After I posted the video, even some of my family members who are registered Republicans sent their love. People shared it on their Facebook accounts, saying “I’m voting because Kat can’t vote.” It was heartwarming to see that support from my community.

This administration is pushing conversations in ways that are not ideal. My partner and I really care about each other, but we’ve also had to have that conversation – if shit goes down, I will marry you. At the same time, I wouldn’t want anyone to think I’m with them because of my status.  

I recently started working with a spiritual teacher and realized everything I stand to lose if I were to get deported is material. I would not lose my knowledge, my vision, my experience, my gift as an artist, my ability to make people laugh. You could take me out of the U.S. and plop me anywhere in the world, and I will find a way to make a difference as an artist.

One of the issues I want to address with my work as an artist and activist is the need for more Asian representation in the immigrant rights movement. In my household, I didn’t feel like I was allowed to ask questions about my status. My mom, who recently became a U.S. citizen, told me that if anyone asks, to just say you’re an American. I think shame plays a lot into it, but also being strategic and smart so as to not get caught.

Asians often kind of just try to fit in, like how our parents didn’t want us to learn to speak Tagalog. They wanted us to just speak English, although I’ve observed a big shift in this in the last 10 years. I think it’s part of not rocking the boat, and showing filial piety. When your parents tell you not to talk about something, you don’t, out of fear of disappointing them.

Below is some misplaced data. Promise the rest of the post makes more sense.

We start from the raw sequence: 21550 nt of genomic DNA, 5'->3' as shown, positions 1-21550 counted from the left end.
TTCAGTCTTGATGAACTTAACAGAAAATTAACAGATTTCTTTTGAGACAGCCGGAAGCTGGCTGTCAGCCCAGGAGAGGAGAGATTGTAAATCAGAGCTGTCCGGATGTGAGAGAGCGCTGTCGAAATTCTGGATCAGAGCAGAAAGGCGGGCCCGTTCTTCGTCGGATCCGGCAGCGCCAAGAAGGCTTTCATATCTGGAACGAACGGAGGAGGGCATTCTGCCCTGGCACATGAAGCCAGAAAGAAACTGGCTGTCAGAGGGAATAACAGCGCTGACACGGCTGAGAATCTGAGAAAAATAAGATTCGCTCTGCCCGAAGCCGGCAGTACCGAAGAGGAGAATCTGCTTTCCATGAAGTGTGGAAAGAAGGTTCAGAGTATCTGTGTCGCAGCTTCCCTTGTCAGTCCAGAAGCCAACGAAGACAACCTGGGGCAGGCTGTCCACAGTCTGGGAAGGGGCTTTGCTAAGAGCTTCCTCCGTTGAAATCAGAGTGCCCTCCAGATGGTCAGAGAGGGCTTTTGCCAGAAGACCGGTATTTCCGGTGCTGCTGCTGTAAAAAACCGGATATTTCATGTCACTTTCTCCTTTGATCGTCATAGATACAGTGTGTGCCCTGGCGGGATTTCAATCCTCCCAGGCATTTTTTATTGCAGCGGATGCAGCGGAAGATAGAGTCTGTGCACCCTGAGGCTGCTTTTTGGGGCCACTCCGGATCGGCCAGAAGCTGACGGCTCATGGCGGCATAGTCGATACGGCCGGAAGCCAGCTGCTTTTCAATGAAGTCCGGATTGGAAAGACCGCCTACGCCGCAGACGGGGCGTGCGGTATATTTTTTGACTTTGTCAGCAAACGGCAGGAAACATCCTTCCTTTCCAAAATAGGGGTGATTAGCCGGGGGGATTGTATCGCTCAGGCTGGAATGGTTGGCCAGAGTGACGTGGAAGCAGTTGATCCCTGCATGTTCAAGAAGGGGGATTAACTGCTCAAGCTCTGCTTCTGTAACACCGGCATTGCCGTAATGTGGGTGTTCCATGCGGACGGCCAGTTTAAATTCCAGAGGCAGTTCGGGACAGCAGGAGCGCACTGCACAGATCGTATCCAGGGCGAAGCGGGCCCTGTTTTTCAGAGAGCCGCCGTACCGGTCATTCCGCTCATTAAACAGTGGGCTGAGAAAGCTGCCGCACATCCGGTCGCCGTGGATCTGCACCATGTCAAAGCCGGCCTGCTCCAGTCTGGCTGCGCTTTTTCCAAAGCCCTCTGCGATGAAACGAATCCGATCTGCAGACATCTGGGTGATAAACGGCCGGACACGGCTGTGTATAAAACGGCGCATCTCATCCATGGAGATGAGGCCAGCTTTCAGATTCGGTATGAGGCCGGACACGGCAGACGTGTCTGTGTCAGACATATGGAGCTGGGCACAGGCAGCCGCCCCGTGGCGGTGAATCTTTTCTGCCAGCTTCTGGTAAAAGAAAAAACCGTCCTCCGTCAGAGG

The Filipino community is not comfortable talking about being undocumented. My mother instilled a greater fear of revealing my status to other Filipinos than to non-Filipinos. At least my family believes that when Filipinos get envious, they want to take you down. We had family friends – a mother and daughter—and a Filipino at church reported them to the Immigration and Naturalization Service. I do wish I had a stronger undocumented Filipino support group.

Since the election, I’ve been pursuing my artistry more rigorously. I knew immediately that I had to get my autobiographical show on the road. Everything has an urgency that it didn’t in the past to reach more audiences -- not that I didn’t plan to do so already. The election didn’t change my goals; it just accelerated my shit.

A lot of the work that my collaborator and close friend, Yosimar, and I are trying to do with Define American is to challenge the narrative the media perpetuates – that immigrants are disempowered.  We want to create a counter-narrative. We’re not sitting in a corner crying every day. We’re thriving. We’re really creative and entrepreneurial. I have an incredible love life. I love the work I do. I love my life despite this one circumstance.

I love this country. I do this work because I want to create something to help this country. Just because undocumented immigrants aren’t citizens doesn’t mean we’re not engaged. Being undocumented is just one aspect of who I am. I will not let that dictate the rest of me.



Melissa Pandika



Melissa Pandika is a San Francisco Bay Area-based freelance writer and journalist interested in science, health, social justice and their intersection. Her work has appeared in DiscoverVICE,  the Los Angeles TimesSplinter and other outlets.

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Maria K. Fabila



MK Fabila is a freelance graphic designer and illustrator in the Los Angeles area, working primarily in broadcast and network television. MK was originally born and raised in New Jersey. She graduated from Northeastern University’s Art+Design program in Boston, MA, and ventured west. She now resides in California with her husband and two daughters. MK finds inspiration in children's books, treasure hunting at thrift stores, natural phenomena, gardening, and a good beat. She is always pursuing new and creative ways to serve her local and global community through her art.